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09/02/2012

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Jayman

I take 1 Pet 3:19 to refer to a period after or during Christ's ascension (see here for my commentary) but I agree that it refers to a proclamation of victory over Satan/demons.

James

I've read other theologians say that after the crucifixion, the righteous dead no longer go to the righteous compartment in hades/sheol, but now go directly to heaven because they waited for Christ to release them from hades/sheol when he descended there.

The wicked dead continue to go to that compartment of hades/sheol that's reserved for the wicked where they wait till the final judgement when they will be sentenced to gehenna.

Your second option seems similar to the one I presented. Is it similar or even the same thing? You don't quite say that Christ released them from sheol or that from then on, they skip entering sheol and go directly to heaven (where Christ's glorified body resides).

Lee

James, we have to be careful when we use geographical terminology regarding Hades and Heaven. Where is Hades? Just about everyone prior to Copernicus thought it was literally in the heart of the earth. I'm not sure we can say that. The language of "descending" to Hades is metaphorical. Where is Heaven? Is it literally "up" in the sky? Sure, but "up" radiates outward from the globe in all directions. According to Kline it is the invisible world of the angels and is present everywhere, waiting only to be unveiled at the second coming of Christ.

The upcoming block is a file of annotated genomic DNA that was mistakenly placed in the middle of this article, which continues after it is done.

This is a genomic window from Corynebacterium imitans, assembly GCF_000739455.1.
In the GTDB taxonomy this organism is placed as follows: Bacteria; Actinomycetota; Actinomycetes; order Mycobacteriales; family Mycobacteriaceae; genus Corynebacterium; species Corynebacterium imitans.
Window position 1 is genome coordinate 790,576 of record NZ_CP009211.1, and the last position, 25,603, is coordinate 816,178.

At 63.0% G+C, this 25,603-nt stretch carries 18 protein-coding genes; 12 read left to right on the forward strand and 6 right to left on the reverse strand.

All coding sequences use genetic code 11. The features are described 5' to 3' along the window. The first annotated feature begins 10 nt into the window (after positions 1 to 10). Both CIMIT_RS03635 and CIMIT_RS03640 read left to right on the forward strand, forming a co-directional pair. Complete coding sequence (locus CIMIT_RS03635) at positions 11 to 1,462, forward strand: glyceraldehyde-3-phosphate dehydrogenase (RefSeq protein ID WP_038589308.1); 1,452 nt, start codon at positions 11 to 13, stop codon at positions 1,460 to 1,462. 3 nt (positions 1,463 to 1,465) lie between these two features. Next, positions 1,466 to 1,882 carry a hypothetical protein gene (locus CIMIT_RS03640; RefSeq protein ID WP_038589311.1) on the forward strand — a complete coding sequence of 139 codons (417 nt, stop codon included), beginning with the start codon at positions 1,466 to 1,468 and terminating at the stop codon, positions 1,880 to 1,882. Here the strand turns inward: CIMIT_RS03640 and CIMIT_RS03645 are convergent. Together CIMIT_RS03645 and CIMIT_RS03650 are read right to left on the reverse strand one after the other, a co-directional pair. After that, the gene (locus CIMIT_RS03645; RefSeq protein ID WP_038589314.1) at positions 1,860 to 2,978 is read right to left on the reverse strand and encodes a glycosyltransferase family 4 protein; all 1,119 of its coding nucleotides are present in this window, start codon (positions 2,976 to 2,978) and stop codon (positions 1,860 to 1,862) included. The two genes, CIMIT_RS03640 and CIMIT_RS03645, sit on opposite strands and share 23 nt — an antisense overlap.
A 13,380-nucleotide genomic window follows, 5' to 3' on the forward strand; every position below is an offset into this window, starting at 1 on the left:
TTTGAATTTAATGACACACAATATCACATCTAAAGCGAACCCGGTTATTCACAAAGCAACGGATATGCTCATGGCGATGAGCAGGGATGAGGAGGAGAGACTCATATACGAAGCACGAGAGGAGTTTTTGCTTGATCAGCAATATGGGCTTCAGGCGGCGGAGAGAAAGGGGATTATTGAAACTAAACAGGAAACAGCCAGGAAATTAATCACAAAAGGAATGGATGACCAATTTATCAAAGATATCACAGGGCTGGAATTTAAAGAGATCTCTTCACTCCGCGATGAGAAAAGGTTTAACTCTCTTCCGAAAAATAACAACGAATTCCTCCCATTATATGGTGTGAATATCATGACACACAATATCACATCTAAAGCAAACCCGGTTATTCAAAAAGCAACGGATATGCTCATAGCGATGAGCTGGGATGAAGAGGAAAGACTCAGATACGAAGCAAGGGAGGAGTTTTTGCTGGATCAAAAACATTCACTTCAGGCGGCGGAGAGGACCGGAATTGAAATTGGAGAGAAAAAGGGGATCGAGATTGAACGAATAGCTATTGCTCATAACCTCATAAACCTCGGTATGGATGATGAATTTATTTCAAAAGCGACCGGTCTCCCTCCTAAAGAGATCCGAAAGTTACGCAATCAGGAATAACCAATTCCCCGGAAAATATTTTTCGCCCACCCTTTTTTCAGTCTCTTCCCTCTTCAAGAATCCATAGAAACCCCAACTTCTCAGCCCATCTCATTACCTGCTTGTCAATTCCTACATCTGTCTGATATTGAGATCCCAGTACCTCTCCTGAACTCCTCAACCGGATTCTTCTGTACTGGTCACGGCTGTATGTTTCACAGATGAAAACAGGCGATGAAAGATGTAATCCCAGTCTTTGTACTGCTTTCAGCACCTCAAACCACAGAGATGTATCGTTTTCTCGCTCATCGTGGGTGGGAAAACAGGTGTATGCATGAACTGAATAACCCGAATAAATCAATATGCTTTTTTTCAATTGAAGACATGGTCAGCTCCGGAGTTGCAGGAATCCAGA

To me it is better not to think of Hades and Heaven as literal places within the cosmos but as two possible states of the soul's post-mortem, pre-resurrection existence in relation to God. Ecclesiastes says that at death, "the dust returns to the earth as it was, and the spirit returns to God who gave it" (Eccl 12:7). All we know is that at death, all souls "return to God." The righteous experience that as blessedness; the wicked experience it as provisional judgment while they wait for the final judgment. The biblical language of a two-compartment Hades is a spatial metaphor that attempts to capture these two very different experiences of death.

In the end, there is no difference between saying that at death the righteous go to the blessed compartment of Hades, or Abraham's bosom, or Paradise, or Heaven. These are legitimate ways of saying the same thing.

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